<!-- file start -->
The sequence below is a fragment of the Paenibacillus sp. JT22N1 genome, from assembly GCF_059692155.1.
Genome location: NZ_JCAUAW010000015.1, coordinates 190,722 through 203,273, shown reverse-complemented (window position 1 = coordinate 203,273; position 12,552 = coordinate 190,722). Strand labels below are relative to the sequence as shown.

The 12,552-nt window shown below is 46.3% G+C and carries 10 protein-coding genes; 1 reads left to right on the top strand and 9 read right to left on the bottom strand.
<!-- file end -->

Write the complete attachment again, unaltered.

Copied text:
The sequence below is a fragment of the Paenibacillus sp. JT22N1 genome, from assembly GCF_059692155.1.
Genome location: NZ_JCAUAW010000015.1, coordinates 190,722 through 203,273, shown reverse-complemented (window position 1 = coordinate 203,273; position 12,552 = coordinate 190,722). Strand labels below are relative to the sequence as shown.

The 12,552-nt window shown below is 46.3% G+C and carries 10 protein-coding genes; 1 reads left to right on the top strand and 9 read right to left on the bottom strand.